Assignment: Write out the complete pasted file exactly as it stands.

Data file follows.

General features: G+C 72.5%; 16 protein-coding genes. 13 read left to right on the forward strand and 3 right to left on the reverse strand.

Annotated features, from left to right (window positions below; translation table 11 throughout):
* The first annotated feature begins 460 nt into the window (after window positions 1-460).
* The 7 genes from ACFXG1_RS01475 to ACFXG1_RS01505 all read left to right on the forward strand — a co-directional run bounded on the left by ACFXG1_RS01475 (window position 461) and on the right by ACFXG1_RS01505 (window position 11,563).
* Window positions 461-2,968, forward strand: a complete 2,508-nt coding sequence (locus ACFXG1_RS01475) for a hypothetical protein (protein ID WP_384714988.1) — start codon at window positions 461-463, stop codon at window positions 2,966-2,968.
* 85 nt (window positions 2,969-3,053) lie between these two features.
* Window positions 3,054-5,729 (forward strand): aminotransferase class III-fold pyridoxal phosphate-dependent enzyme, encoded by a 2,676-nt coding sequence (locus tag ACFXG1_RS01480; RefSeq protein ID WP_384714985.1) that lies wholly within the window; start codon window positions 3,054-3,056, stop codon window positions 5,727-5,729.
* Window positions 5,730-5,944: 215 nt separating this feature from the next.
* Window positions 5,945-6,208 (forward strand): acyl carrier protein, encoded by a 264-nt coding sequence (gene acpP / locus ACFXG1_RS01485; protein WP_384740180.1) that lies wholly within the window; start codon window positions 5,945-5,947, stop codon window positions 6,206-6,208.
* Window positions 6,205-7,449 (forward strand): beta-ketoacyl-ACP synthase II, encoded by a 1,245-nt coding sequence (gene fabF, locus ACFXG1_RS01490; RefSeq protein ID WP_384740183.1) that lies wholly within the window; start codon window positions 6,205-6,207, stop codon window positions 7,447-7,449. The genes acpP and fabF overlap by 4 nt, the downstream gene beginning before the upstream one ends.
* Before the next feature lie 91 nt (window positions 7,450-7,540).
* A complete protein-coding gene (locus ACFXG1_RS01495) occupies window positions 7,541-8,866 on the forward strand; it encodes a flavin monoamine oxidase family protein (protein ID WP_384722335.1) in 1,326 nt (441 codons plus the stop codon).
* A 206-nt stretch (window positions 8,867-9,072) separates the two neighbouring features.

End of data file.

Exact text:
General features: G+C 72.5%; 16 protein-coding genes. 13 read left to right on the forward strand and 3 right to left on the reverse strand.

Annotated features, from left to right (window positions below; translation table 11 throughout):
* The first annotated feature begins 460 nt into the window (after window positions 1-460).
* The 7 genes from ACFXG1_RS01475 to ACFXG1_RS01505 all read left to right on the forward strand — a co-directional run bounded on the left by ACFXG1_RS01475 (window position 461) and on the right by ACFXG1_RS01505 (window position 11,563).
* Window positions 461-2,968, forward strand: a complete 2,508-nt coding sequence (locus ACFXG1_RS01475) for a hypothetical protein (protein ID WP_384714988.1) — start codon at window positions 461-463, stop codon at window positions 2,966-2,968.
* 85 nt (window positions 2,969-3,053) lie between these two features.
* Window positions 3,054-5,729 (forward strand): aminotransferase class III-fold pyridoxal phosphate-dependent enzyme, encoded by a 2,676-nt coding sequence (locus tag ACFXG1_RS01480; RefSeq protein ID WP_384714985.1) that lies wholly within the window; start codon window positions 3,054-3,056, stop codon window positions 5,727-5,729.
* Window positions 5,730-5,944: 215 nt separating this feature from the next.
* Window positions 5,945-6,208 (forward strand): acyl carrier protein, encoded by a 264-nt coding sequence (gene acpP / locus ACFXG1_RS01485; protein WP_384740180.1) that lies wholly within the window; start codon window positions 5,945-5,947, stop codon window positions 6,206-6,208.
* Window positions 6,205-7,449 (forward strand): beta-ketoacyl-ACP synthase II, encoded by a 1,245-nt coding sequence (gene fabF, locus ACFXG1_RS01490; RefSeq protein ID WP_384740183.1) that lies wholly within the window; start codon window positions 6,205-6,207, stop codon window positions 7,447-7,449. The genes acpP and fabF overlap by 4 nt, the downstream gene beginning before the upstream one ends.
* Before the next feature lie 91 nt (window positions 7,450-7,540).
* A complete protein-coding gene (locus ACFXG1_RS01495) occupies window positions 7,541-8,866 on the forward strand; it encodes a flavin monoamine oxidase family protein (protein ID WP_384722335.1) in 1,326 nt (441 codons plus the stop codon).
* A 206-nt stretch (window positions 8,867-9,072) separates the two neighbouring features.